Russian reading requires stamina

~a column by Colleen O’Brien

Reading a couple of current books on the history and politics of Russia for a project, I am learning about Vlad the Putin and Vlad the Impaler (15th-century prince of Romania the Russians wrote about because his impaling deeds were so horrible people felt drawn to them in order to be horrified).

The two Vlads could be related – wanting their way and brooking no slights, whether in words or deeds. Scary guys. Vlad the Impaler had his good point: he despised thievery. Vlad the Putin probably has a good point, too: we await history to tell us.
The books are:

Winter is Coming: Why Vladimir Putin and the Enemies of the Free World Must Be Stopped (Atlantic Books 2015), by Garry Kasparov (Russian; world chess champion for 20 years; leader of the pro-democracy opposition against Vladimir Putin; chairman of the Human Rights Foundation; contributing editor to the Wall Street Journal since 1991).

The Invention of Russia: From Gorbachev’s Freedom to Putin’s War (Perseus Books 2015), by Arkady Ostrovsky (Russian; writing for the Financial Times, he broke the news in the 1990s that Russia was being taken over by the KGB; PhD in English from Cambridge; editor at The Economist; commentator for BBC and NPR on Russia and the former Soviet Union).

Neither of these informed fellows lives in his own country anymore. In a manner of speaking, they can’t get security clearance.

Garry Kasparov writes: “November 9, 1989, was one of the most glorious days in the known history of the world. Hundreds of millions of people were released from totalitarian Communism after generations of darkness…that without the unity of the free world against a common enemy, without a strong stand based on refusing to negotiate over the value of individual freedom, the Wall would still be standing today….”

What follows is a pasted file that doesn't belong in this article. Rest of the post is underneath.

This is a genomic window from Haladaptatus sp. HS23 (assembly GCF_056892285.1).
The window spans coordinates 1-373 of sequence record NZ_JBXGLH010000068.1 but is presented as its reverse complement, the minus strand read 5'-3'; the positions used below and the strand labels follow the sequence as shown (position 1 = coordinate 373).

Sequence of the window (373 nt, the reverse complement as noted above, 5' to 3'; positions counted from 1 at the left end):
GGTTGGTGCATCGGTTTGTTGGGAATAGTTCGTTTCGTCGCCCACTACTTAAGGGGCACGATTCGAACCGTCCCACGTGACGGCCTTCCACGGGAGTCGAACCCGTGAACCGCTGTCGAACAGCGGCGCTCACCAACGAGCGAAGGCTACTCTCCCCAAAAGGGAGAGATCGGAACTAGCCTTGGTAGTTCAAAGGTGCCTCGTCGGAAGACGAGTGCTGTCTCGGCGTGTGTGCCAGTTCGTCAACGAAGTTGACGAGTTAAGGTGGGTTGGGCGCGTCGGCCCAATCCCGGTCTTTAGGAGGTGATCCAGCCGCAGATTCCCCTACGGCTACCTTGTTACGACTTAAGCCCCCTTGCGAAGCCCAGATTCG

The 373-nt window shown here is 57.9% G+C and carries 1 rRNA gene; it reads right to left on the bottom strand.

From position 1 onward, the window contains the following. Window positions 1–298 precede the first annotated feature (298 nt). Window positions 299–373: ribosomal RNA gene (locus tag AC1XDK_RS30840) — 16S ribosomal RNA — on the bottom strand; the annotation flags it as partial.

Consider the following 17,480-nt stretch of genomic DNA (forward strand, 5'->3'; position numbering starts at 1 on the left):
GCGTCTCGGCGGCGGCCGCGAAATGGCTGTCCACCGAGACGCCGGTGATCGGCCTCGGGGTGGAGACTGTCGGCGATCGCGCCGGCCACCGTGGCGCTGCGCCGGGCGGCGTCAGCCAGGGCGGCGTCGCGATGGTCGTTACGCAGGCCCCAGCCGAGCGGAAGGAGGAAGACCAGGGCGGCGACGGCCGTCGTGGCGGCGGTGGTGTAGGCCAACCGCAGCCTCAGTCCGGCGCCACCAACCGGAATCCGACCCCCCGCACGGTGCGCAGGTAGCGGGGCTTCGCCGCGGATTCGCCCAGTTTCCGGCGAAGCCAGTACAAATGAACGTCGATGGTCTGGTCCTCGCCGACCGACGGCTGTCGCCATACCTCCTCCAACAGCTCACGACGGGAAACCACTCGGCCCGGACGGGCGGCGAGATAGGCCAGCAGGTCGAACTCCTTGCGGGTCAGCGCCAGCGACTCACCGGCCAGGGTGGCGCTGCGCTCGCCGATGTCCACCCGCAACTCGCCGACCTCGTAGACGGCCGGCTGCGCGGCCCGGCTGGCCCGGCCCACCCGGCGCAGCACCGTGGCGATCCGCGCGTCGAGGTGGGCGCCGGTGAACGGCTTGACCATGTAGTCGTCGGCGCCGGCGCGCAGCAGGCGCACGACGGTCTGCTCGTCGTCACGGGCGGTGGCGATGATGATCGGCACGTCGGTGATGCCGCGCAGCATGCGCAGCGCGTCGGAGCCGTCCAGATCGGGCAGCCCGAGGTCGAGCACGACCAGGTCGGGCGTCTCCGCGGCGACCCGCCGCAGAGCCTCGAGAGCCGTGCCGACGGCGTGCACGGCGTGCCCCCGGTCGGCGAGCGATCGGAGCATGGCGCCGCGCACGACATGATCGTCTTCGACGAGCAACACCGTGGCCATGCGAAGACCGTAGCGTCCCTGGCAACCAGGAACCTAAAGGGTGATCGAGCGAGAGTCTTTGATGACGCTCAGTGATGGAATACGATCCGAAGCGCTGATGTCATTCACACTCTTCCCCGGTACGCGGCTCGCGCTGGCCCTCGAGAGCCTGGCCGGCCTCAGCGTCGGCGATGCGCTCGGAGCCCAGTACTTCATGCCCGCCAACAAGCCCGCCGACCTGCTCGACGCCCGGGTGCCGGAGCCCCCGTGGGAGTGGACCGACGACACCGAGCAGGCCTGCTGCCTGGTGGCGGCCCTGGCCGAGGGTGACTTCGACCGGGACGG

That paragraph started out as one of relief and ended with a flat-out warning: Stand for human rights or fall because you don’t. Kasparov called the worldwide fight against social injustice “a real battle worth fighting.”

Arkady Ostrovsky quotes the Russian editor of the Kommersant, a liberal Russian newspaper of the 1990s, making this appeal to any media controlled by KGB strongmen: “Stop teaching people how to hate. Because hatred is already tearing the country to pieces…. The information war is first and foremost destroying ourselves.”
This paragraph started out hopeful, too – a liberal Russian newspaper? No longer do they have one or such writing that is its own flat-out warning: Hate ruins lives and countries; misinformation is as deadly to them both.

The Kommersant editor ended with: “The Kremlin is cultivating and rewarding the lowest instincts in people, provoking hatred and fighting. People are set against each other. This hell cannot end peacefully.”

A couple of things not to ignore, in this country, in this era.

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